It’s a moment in every parent’s life that they’ll always remember; the first time a clearly defined word emerges from their baby’s nonsensical noises and babbling. Ordinarily it’s a moment marked by pride and excitement, perhaps tinged with a small dose of sadness that their baby is moving into a different phase of life. But for Prince Harry — whose son Archie that he shares with Meghan Markle has recently turned two — it was also a reminder of the great loss he suffered as a boy, when his mother, Princess Diana, was tragically killed in a car accident.
In his new AppleTV+ docuseries, which he co-created with Oprah Winfrey, The Me You Can’t See, the 36-year-old recounted how one of Archie’s first words was ‘Grandma’ and later “Grandma Diana.”
‘I’ve got a photo of her in his nursery, and it was one of the first words that he said,’ Harry recounts, ‘apart from “mama”,”‘papa”, it was then “grandma”. “Grandma Diana”.’ It was an experience that provoked mixed feelings for the father, who’s expecting his second child, this time a girl, with Meghan Markle later this summer. ‘It’s the sweetest thing, but at the same time, it makes me really sad because [Princess Diana] should be here.’
Parenthood for anyone can bring up emotions around their own childhood and their relationships with their parents. For the Duke of Cambridge, who is now the age his mother was when she died, watching his son grow in his mother’s absence must be especially poignant.
‘I have no doubt that my Mum would be incredibly proud of me. I’m living the life that she wanted to live for herself, living the life that she wanted us to be able to live’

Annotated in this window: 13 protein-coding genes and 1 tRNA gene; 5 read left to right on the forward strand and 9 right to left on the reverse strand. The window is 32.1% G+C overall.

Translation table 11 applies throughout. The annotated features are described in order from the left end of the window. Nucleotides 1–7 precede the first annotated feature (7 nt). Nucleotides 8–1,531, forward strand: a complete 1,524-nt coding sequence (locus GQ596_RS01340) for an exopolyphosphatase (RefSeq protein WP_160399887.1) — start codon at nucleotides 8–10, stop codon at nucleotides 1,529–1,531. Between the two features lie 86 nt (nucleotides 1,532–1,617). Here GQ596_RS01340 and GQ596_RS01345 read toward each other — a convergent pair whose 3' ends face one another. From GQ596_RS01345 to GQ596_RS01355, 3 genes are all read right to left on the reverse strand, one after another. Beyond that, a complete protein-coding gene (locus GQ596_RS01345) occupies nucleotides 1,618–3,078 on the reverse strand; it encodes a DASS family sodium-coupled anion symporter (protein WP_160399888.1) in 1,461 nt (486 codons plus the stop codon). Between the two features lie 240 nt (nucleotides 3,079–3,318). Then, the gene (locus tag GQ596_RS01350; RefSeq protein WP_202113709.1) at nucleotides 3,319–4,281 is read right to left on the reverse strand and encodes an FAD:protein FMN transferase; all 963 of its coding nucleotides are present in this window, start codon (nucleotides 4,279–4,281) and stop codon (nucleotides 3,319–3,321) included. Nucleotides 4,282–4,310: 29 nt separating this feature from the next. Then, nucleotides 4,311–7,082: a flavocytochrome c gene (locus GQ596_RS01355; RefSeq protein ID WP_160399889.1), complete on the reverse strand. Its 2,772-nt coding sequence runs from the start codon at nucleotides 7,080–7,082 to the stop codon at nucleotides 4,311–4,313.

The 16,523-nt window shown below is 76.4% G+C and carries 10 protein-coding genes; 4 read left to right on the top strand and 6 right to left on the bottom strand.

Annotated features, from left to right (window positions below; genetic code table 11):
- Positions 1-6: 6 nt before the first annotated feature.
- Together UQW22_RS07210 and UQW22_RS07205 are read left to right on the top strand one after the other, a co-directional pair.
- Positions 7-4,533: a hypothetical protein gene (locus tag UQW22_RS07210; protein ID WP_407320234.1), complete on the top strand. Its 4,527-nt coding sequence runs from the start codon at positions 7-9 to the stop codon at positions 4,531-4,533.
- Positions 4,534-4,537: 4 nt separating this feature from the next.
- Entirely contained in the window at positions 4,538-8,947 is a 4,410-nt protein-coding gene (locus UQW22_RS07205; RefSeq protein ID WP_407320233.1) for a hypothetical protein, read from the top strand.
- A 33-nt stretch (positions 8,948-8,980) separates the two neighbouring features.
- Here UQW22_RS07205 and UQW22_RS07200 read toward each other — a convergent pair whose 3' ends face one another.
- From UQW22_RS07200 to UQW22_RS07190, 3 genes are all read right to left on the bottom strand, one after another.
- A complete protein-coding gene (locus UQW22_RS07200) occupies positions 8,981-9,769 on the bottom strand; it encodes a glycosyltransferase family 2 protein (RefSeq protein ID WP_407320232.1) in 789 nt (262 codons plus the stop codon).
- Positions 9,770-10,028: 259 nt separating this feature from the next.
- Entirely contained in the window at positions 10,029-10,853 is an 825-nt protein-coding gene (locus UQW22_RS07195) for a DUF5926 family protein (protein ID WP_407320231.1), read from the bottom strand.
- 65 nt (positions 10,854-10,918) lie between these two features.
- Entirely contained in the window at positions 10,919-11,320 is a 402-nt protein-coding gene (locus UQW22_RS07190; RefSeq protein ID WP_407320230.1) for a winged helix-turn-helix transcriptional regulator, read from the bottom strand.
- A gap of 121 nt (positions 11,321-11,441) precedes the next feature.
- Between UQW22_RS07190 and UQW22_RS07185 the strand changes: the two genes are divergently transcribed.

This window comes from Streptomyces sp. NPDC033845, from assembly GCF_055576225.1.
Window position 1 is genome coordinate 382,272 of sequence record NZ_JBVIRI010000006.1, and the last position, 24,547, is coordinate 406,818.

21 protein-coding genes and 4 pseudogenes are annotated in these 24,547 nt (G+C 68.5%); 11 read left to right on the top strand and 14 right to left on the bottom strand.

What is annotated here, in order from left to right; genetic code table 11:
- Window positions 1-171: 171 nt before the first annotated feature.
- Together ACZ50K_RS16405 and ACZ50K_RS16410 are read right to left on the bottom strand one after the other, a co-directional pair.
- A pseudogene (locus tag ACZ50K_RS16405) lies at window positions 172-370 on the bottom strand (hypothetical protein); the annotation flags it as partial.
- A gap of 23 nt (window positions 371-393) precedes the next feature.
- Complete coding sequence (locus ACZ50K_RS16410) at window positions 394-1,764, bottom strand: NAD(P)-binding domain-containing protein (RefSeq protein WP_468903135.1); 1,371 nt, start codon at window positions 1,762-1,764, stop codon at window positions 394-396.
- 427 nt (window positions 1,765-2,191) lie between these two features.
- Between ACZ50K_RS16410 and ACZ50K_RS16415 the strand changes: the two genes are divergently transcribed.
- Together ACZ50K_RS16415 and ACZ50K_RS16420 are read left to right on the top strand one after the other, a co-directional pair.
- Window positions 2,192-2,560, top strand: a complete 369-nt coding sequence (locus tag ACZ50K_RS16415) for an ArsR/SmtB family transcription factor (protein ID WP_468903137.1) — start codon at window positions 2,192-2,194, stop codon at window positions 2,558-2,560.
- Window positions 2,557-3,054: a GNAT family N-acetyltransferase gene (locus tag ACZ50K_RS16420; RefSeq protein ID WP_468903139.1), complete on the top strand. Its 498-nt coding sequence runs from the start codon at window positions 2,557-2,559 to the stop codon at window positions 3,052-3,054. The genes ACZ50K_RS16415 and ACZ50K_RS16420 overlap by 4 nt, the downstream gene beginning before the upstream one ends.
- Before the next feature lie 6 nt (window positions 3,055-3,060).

In the fifth episode of the series, in which Archie can be seen alongside his father, Prince Harry goes into more detail about his sadness at losing his mother so young. ‘I wish she could’ve met Meghan,’ he says. ‘I wish she was around for Archie.’
But he does go on to say that he feels he is living a life of which his mother would approve. ‘Yeah, I have no doubt that my Mum would be incredibly proud of me. I’m living the life that she wanted to live for herself, living the life that she wanted us to be able to live,’ he says. ‘So not only do I know that she’s incredibly proud of me, but that she’s helped me get here. And I’ve never felt her presence more as I have done over the last year.’
At a time when Harry’s mum is once again in the news as a result of the outcome of an investigation into her now famous interview with BBC journalist Martin Bashir, his words come as a painful reminder of just how greatly her loss is felt by those close to her.
The news also comes just a few months after Harry’s estranged brother, Prince William, shared that his own children write Mother’s Day cards to his deceased mother, who they touchingly refer to as ‘Granny Diana’.
The loss of a loved one is something that you can never truly escape from, but hopefully, through Princess Diana’s legacy and the commitment her sons have shown to keeping her memory alive, she will remain present in the lives and imaginations of her grandchildren throughout their lives.